Do you create a cashflow projection whenever you want to start a business? I didn’t used to and it cost me so much. These days I do. Read on and see how one can actually save you avoidable trouble.
The first time I ever really sat down to create a cashflow projection for a business was when I wanted to apply for investment funds for the expansion of Triumph. Triumph is a monthly magazine I began to publish in 2006/2007. It is no longer in circulation but I learnt a great deal publishing that magazine. We stopped only at the 3rd edition.
Well, I wanted to expand and decided to create a 36 month “financial projection”. I did it on Microsoft Word and made use of a calculator a lot in the process (wish I knew better).
That was the last time I did a cashflow projection for a business. Every other business I ventured into was always backed with wishful thinking. Many times, I would discover after things have gone really far that the venture is not worth it. Or that I made fundamental mistakes that a cashflow projection would have saved me from.
Well after many years, I met a friend, Alex Lawal. Alex is a genius in many things (if you are reading this Alex, don’t let your head swell at all. I am only kidding my readers – so humble yourself…lol). Alex can code, create websites, has kick ass business insight and is almost always right in his predictions and opinions. Yet, this guy is so humble and does not speak unless he has to. I don’t know why some chic has not forced him to perform the “I do rites” yet!
Well whenever I tell Alex that I am going into or starting a business venture he would ask “what are the numbers saying?” That question is one of the best question anyone can ask you when you are starting a new business. That question will then force us to open Microsoft Excel and get working. These projections would then end up helping us in manay ways.
What a cashflow projection will help you achieve
1. It tries the workability of your assumptions
2. It will help you to know – for sure – how much investment you NEED
3. It will show you your business – in figures!
4. It will tell you whether your business is a “go” or a “no go”
5. It will shed light on folly
It tries the workability of your assumptions
In business, you have to make a lot of assumptions. And those assumptions are always made in a cause-effect and action-reaction mode. A cashflow projection will help you to have all the assumptions written down and tried with numbers. Assumptions that do not directly affect the business are done away with while exagerations are questioned.
It will help you to know – for sure – how much investment you NEED
Every now and then, you meet an entrepreneur and ask them how much money they need to start a business venture. More often than not, he will give you a range, rather than been definite. Nothing spells preparedness to a prospective investor than the ability to be definite at all times. Telling an investor that you need $350,542 sounds more serious than saying you need between $300,000 and $400,000. A cashflow projection will do that for you. See this as a compulsory pregnancy test.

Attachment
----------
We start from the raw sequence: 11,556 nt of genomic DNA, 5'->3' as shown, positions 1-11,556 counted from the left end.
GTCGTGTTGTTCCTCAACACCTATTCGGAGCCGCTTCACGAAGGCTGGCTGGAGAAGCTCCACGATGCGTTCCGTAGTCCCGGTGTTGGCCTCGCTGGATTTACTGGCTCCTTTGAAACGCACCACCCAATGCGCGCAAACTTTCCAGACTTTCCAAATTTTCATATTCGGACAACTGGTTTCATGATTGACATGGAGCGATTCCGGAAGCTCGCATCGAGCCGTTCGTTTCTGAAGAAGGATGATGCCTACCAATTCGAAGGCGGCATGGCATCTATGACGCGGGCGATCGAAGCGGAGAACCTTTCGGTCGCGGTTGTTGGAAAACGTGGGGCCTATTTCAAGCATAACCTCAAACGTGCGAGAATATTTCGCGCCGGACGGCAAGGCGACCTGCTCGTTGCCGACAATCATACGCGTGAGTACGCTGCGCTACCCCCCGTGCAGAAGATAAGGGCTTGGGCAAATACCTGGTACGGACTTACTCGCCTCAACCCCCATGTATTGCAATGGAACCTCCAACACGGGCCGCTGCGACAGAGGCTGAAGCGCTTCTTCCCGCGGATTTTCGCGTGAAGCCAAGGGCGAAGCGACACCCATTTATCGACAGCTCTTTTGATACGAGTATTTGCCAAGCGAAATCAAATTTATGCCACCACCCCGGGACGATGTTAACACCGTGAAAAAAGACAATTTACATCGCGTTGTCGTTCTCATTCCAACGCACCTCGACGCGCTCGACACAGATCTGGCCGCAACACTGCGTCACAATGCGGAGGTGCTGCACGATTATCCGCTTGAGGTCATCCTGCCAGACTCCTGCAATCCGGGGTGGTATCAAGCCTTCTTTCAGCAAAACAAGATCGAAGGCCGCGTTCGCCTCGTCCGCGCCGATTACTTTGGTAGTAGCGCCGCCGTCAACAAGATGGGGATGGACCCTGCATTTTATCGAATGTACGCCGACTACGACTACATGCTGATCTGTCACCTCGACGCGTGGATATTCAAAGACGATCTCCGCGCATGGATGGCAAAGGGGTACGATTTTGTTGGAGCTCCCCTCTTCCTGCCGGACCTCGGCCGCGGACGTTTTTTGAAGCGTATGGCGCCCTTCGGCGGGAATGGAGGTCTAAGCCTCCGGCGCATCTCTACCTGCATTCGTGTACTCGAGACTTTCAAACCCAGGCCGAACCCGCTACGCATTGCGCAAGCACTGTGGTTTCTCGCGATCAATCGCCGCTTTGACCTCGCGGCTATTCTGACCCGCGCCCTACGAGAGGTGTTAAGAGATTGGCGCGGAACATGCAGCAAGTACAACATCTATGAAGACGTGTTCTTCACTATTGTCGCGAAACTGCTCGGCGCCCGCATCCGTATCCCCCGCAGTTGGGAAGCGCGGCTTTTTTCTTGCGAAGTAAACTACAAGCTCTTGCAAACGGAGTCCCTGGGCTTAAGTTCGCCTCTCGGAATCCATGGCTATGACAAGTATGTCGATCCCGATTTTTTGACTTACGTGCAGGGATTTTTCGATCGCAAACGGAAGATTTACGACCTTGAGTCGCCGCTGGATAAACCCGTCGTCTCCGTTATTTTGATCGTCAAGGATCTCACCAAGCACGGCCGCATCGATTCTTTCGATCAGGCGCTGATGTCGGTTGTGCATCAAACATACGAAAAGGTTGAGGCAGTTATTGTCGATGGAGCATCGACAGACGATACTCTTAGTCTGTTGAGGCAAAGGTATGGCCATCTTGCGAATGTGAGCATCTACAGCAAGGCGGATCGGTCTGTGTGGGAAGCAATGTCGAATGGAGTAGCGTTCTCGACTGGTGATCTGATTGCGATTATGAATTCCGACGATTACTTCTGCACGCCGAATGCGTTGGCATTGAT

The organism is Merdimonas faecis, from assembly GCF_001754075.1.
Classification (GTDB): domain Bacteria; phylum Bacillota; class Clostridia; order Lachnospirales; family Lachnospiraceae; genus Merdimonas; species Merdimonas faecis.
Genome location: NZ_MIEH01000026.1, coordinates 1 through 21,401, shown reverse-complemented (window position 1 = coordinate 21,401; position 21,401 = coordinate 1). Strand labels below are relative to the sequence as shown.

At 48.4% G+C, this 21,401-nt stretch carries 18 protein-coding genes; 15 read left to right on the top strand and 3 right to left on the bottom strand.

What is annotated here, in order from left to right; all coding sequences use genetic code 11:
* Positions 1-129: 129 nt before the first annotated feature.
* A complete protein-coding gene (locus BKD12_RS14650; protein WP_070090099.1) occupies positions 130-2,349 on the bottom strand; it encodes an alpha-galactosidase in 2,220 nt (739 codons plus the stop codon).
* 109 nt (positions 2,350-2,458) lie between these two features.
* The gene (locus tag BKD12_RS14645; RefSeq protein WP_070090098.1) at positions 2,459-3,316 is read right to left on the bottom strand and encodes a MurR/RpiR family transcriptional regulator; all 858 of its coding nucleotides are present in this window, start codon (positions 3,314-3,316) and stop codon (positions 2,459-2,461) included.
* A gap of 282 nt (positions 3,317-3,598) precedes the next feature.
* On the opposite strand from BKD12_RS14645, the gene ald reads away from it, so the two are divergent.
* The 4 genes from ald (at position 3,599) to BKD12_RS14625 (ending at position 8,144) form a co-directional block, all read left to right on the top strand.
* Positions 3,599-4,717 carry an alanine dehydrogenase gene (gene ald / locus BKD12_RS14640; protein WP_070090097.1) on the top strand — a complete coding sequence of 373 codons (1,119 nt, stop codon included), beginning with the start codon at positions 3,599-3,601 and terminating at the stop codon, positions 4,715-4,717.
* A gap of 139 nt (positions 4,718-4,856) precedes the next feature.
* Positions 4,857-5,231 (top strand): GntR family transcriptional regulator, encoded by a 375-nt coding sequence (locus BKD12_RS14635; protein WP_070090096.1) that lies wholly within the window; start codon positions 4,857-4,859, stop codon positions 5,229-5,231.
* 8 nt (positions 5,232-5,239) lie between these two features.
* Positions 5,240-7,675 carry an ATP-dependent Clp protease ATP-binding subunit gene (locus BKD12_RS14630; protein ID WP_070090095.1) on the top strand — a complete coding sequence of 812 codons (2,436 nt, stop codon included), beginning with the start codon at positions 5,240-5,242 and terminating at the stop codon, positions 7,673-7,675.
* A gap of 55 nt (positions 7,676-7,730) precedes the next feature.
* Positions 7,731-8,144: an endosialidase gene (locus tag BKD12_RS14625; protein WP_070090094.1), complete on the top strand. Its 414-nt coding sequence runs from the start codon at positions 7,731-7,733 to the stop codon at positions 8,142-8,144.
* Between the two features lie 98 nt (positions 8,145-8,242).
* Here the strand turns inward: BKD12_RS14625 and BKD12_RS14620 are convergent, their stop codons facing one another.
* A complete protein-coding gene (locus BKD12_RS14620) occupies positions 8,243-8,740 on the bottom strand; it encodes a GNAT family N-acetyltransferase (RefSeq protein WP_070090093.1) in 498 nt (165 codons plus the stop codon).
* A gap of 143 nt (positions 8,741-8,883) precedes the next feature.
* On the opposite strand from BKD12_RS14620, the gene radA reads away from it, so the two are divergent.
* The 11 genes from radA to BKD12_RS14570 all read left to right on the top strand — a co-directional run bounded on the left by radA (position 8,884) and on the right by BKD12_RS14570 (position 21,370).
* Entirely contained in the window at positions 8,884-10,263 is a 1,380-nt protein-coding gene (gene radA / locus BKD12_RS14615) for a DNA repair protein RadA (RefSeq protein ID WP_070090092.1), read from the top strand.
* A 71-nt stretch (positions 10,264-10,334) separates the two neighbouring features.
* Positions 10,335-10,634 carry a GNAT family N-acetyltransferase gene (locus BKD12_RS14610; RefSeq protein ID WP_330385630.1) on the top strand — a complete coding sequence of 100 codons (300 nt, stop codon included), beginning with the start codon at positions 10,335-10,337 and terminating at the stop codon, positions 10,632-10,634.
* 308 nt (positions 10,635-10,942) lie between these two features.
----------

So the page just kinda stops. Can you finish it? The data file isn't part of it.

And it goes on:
It will show you your business – in figures!
A cashflow projection will show you your business in ways you have never seen it before. It will help you to know what areas to adjust. It will also help you to know what expense you must fulfill and which one you can do away with. Knowing your business in numbers will boost dedication. It will help you to really get to like the venture the way you have not before. Someone said “figures don’t lie”. Someone else said “if you can’t measure it, you can’t grow it.”
It will tell you whether your business is a “go” or a “no go”
A mere feasibility study might not achieve this for you. In fact, your feasibily study is not complete without a cashflow projection. The cashflow projection is a beautiful way of carrying out your cost-benefit analysis. If it is a “go” your confidence is boosted and more energy will be available to push through challenges. If it is a “no go”, set your breath, energy and resources. Dump that business. I have learnt not to ever fall in love with a business that will obviously not work. My sister-in-law began to invest in a business last year. With encouragement from me, she sat down with an expert to create a cashflow projection in February 2016. The numbers said she should not go ahead but she was stubborn (one of the characteristics an entrepreneur must have – sometimes) and went ahead despite warnings. The cashflow projection played out on the field.
It will shed light on folly
Sometimes you can be foolish and not know. A well crafted cashflow projection will help to solve that problem. Your folly will just show before your eyes after or during the creation of the projection.
An excellently designed cashflow projection will atttract investment when shown to the right people. Isn’t lack of or inadequate business capital one of the reasons many entrepreneurs fail? So before your next venture, ensure that you have a cashflow projection. It could be 24, 36, or 48 months projection.
So that is it! A cashflow projection will save you a great deal of trouble. When next you are looking to do any business or even lend money to someone for business, ensure there is a cashflow projection handy.